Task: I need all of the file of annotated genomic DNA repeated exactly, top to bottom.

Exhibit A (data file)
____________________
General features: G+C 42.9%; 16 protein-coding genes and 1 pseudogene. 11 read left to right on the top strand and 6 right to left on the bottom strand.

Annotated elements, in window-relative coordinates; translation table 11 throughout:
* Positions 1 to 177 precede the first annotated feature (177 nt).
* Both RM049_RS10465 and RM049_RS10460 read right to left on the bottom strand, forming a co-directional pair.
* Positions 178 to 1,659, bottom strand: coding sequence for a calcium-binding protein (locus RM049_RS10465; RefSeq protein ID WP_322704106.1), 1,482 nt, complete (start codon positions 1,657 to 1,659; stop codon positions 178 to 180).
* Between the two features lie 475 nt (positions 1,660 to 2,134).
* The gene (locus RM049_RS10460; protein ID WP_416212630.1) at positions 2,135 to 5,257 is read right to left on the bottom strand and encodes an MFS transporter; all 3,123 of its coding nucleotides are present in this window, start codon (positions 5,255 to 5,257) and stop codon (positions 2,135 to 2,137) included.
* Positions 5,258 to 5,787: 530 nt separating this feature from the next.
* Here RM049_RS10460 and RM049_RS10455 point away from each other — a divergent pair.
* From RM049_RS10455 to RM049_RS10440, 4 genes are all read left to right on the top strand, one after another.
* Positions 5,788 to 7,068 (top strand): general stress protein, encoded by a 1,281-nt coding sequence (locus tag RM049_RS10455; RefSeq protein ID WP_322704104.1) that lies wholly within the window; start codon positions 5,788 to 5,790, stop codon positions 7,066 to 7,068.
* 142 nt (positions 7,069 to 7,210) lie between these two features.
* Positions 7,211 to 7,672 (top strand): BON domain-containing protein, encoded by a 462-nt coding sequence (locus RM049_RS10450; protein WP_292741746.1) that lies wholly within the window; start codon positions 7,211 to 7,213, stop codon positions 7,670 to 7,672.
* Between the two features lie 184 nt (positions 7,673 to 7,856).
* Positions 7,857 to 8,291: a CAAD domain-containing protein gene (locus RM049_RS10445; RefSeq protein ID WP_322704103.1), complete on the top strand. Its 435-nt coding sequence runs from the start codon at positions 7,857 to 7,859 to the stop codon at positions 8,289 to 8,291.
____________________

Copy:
General features: G+C 42.9%; 16 protein-coding genes and 1 pseudogene. 11 read left to right on the top strand and 6 right to left on the bottom strand.

Annotated elements, in window-relative coordinates; translation table 11 throughout:
* Positions 1 to 177 precede the first annotated feature (177 nt).
* Both RM049_RS10465 and RM049_RS10460 read right to left on the bottom strand, forming a co-directional pair.
* Positions 178 to 1,659, bottom strand: coding sequence for a calcium-binding protein (locus RM049_RS10465; RefSeq protein ID WP_322704106.1), 1,482 nt, complete (start codon positions 1,657 to 1,659; stop codon positions 178 to 180).
* Between the two features lie 475 nt (positions 1,660 to 2,134).
* The gene (locus RM049_RS10460; protein ID WP_416212630.1) at positions 2,135 to 5,257 is read right to left on the bottom strand and encodes an MFS transporter; all 3,123 of its coding nucleotides are present in this window, start codon (positions 5,255 to 5,257) and stop codon (positions 2,135 to 2,137) included.
* Positions 5,258 to 5,787: 530 nt separating this feature from the next.
* Here RM049_RS10460 and RM049_RS10455 point away from each other — a divergent pair.
* From RM049_RS10455 to RM049_RS10440, 4 genes are all read left to right on the top strand, one after another.
* Positions 5,788 to 7,068 (top strand): general stress protein, encoded by a 1,281-nt coding sequence (locus tag RM049_RS10455; RefSeq protein ID WP_322704104.1) that lies wholly within the window; start codon positions 5,788 to 5,790, stop codon positions 7,066 to 7,068.
* 142 nt (positions 7,069 to 7,210) lie between these two features.
* Positions 7,211 to 7,672 (top strand): BON domain-containing protein, encoded by a 462-nt coding sequence (locus RM049_RS10450; protein WP_292741746.1) that lies wholly within the window; start codon positions 7,211 to 7,213, stop codon positions 7,670 to 7,672.
* Between the two features lie 184 nt (positions 7,673 to 7,856).
* Positions 7,857 to 8,291: a CAAD domain-containing protein gene (locus RM049_RS10445; RefSeq protein ID WP_322704103.1), complete on the top strand. Its 435-nt coding sequence runs from the start codon at positions 7,857 to 7,859 to the stop codon at positions 8,289 to 8,291.